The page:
C. How wide is the competition authority’s discretion in setting the fines?
The second major question raised by the Decision: how wide is the discretion of the competition authority in setting the fines? Within the limits of the 10% maximum level allowed under the applicable rules, the effects of the 2006 revised Guidelines on the method of setting fines imposed pursuant to Article 23(2)(a) of Regulation n° 1/2003 (OJEU C 210, 1st September 2006, p. 2-5 are quite clear: we have seen significantly higher fines imposed by the Commission to the undertakings breaching competition rules. One could think that the 8% fine is the result of this pattern. However, the Competition Council’s guidelines for setting the fines were issued in 2004, following the model of the older EU guidelines, and have not (yet) been brought to the level of strictness of the EU rules. This could be either because, as it is the case of all national competition authorities, the Competition Council retains full discretion insofar as the fining policy is concerned, or because it is only now that the regulations and guidelines are in the process of being revised (starting with the revised Leniency Guidelines, in September 2009). The setting of fines therefore takes into account the classical rules: assessment of gravity and duration for determining the basis level (between 4% and 8% for very serious infringements, such as price fixing, and no additional increase for short duration infringements, of less than 1 year), followed by application of aggravating and mitigating circumstances. Looking at the result and at the above mentioned rules, the reasoning of the Competition Council in this case seems to be quite straightforward: very serious infringement (although the Decision erroneously refers to the infringement as «serious», which would only have allowed it to apply a 4% basis level) + short duration + no aggravating circumstances = 8%. Should we expect that from now on the Council will go for the maximum level allowed by the guidelines (including for understandings/decisions not implemented)? Or should we place this fine in the context of the bigger picture: the level of the revenues to which the fine was applied was so reduced in this case, that the Council sought to maximize the effects of the fine? The second alternative seems to provide a more reasonable answer.

D. Criminal liability for competition infringements – an open door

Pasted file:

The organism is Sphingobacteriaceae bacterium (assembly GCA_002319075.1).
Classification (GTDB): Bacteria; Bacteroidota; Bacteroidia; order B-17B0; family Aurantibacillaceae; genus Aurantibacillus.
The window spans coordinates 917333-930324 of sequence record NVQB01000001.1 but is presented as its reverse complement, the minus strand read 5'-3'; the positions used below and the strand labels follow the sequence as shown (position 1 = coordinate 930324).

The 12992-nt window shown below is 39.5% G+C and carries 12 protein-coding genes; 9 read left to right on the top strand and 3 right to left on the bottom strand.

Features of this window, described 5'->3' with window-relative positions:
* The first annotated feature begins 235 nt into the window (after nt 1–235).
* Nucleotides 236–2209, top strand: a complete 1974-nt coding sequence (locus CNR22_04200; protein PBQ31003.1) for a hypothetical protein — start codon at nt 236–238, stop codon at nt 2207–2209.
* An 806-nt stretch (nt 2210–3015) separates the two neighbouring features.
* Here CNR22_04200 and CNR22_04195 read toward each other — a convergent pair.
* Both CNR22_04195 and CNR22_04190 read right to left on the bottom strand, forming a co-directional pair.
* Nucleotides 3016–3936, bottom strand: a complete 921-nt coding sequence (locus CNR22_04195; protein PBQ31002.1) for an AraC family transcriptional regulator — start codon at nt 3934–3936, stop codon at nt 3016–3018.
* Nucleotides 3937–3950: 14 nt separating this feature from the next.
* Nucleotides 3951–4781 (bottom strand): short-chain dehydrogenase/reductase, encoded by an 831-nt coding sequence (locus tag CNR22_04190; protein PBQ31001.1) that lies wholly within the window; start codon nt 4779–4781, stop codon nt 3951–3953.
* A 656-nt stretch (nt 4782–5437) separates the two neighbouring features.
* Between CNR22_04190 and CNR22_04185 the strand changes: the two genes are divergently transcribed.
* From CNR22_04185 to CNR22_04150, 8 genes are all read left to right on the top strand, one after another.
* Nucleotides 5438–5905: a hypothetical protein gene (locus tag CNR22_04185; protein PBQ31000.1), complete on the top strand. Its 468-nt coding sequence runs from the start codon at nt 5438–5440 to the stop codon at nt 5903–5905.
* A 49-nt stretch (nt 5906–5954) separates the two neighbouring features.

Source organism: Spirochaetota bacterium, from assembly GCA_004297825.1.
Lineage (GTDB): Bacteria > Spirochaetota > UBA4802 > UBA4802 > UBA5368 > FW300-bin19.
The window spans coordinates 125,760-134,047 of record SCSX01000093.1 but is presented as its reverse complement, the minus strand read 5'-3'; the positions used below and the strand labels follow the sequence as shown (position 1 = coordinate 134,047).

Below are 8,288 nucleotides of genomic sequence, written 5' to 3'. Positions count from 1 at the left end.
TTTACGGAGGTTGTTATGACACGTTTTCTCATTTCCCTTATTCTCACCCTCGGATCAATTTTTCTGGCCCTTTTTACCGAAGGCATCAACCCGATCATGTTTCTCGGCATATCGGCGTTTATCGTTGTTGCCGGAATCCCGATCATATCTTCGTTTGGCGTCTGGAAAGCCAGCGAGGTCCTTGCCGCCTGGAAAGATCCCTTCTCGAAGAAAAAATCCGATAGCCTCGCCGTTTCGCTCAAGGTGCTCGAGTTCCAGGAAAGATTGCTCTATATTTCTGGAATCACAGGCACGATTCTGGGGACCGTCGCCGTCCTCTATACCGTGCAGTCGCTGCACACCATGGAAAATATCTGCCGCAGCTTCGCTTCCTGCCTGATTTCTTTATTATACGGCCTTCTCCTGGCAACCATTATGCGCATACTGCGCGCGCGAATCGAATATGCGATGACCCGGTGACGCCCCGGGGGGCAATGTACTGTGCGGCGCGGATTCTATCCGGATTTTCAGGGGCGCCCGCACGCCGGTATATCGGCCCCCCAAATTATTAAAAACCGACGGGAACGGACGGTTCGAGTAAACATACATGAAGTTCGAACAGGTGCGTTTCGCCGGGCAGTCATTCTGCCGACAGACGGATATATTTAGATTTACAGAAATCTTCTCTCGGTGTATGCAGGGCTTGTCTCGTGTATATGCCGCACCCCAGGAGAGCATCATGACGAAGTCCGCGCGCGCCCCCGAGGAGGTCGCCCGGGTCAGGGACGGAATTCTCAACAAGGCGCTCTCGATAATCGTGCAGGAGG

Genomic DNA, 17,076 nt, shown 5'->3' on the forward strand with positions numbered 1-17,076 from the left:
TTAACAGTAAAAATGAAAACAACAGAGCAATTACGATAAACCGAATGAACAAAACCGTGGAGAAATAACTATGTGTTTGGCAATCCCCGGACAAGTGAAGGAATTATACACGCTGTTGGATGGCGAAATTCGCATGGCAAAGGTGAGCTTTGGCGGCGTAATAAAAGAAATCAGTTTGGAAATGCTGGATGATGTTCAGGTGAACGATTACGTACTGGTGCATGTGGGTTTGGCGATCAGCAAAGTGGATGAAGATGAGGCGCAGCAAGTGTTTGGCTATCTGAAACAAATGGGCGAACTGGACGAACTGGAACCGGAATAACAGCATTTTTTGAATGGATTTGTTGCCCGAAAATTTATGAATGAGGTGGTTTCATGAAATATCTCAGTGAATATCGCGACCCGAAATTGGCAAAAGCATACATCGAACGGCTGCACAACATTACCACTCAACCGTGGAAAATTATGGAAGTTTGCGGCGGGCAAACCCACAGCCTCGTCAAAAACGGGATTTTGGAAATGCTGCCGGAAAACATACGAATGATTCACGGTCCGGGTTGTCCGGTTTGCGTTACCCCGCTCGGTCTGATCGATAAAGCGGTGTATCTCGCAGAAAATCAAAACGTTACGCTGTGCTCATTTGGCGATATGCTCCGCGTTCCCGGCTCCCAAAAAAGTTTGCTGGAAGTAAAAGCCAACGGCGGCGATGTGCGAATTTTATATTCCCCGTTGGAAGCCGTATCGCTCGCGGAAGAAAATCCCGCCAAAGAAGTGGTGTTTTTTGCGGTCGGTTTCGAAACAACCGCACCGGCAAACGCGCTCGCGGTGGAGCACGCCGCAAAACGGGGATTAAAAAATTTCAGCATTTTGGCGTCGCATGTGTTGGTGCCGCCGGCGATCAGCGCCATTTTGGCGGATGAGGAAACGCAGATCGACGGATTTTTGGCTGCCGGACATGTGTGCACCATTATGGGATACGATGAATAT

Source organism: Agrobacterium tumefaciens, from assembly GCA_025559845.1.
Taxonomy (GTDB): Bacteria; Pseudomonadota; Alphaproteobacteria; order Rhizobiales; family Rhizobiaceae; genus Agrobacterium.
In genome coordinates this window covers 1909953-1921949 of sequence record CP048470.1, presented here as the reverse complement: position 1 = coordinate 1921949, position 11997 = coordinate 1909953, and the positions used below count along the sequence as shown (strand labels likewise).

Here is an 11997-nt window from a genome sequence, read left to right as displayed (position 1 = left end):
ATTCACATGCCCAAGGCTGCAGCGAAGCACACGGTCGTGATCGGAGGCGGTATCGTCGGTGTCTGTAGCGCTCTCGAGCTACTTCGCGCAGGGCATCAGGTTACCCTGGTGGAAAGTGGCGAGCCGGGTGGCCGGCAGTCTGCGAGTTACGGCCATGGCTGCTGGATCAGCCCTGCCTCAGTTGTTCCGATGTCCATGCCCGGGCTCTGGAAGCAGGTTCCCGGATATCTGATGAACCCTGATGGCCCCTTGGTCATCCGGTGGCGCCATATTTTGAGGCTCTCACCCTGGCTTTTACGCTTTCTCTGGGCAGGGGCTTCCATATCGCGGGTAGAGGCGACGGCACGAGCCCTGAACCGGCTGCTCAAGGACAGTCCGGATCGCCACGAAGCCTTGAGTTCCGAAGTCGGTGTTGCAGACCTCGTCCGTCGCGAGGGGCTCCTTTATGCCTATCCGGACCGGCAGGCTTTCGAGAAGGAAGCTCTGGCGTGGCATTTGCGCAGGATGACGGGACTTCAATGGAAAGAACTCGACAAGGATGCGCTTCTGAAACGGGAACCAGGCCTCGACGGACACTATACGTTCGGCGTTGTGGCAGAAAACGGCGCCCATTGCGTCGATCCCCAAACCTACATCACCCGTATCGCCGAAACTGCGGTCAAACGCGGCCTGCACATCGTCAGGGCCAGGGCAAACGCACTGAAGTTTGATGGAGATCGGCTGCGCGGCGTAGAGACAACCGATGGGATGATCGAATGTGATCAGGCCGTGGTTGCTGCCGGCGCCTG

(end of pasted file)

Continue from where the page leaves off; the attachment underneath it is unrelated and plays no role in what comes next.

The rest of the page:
The third question raised by the Decision resides in the conditions for triggering criminal liability for competition law infringements. The Competition Council ascertains the «determining role» of the (former) president of the Association in «conceiving, organizing or performing» the actions infringing competition rules (i.e., the price fixing decision taken by the Association in July 2004, not implemented by the members), which represents an indication of possibly committing the criminal offence provided by the Competition Law, and refers the matter to the criminal investigation bodies. It became evident throughout the Decision that the president proposed the agenda of the meetings, and sent regular mandatory instructions on the members’ market conduct; but the decisions were taken by the council of the Association, which included other persons too, and not only by the president. The Decision, which is the first to refer the matter to the criminal investigation bodies, does not give other detail, but raises many questions:

  • Which is the standard for the «determining role»? Will it only be taken into account the effective action, or will failure to act (if «determining») have a role too?
  • Will criminal liability act as deterrence, more effective then fines?
  • How will criminal liability put in practice impact on leniency?
  • Which is the most exposed level of management in a firm?
  • What happens when the decisions are taken by several persons? Does sharing the decision result in making it difficult to establish a determining role? Or does it create the risk of potential criminal liability of all decision makers?
  • How will the procedure initiated by the criminal investigation bodies correlate with a potential challenge of the Competition Council’s decision?

The Decision is merely an open door, through which have already entered many questions, to be answered by the continuation of proceedings in this case, and probably by future cases of application of the criminal liability for competition infringements.

E. How important are sector inquiries?
The fourth question raised by the Decision is the importance of sector inquiries. More often than not, lately, sector inquiries triggered the launching of targeted investigations after or at the same time with the market analysis. This time, the targeted investigation was launched before the sector inquiry, and both of them took place at the same time. In June 2007, the Competition Council also initiated an analysis of the entire sector and in September 2009 it issued a Report, with two conclusions relevant for the context of the Decision:

  • First, the Report mentions that while storage tariffs are freely determined on the market on the basis of demand and offer, between 2004 and 2005, there were two state interventions regarding the price (by means of subventions of storage costs) which could lead to an alignment of prices. It is no coincidence that the price fixing dates from 2004.
  • Second, the Report states that the situation in 2007, when historical maximum levels were reached, had a preponderantly ‘conjoncture’ nature, being linked to the extremely reduced level of worldwide production. And yet, the investigation having led to the issuance of the Decision was launched due to price increases having occurred in the same period. Sector inquiries seem to be therefore the more and more useful and relevant for targeted investigations.

F. Open questions, for the next decision
All the above questions, and many others, will for sure find (significantly or slightly) different answers, and will have new other (related) questions added to them, in the next decisions to be issued by the Competition Council. And judging from the number of investigations already pending and of investigations recently launched by the Competition Council, this will be not before long.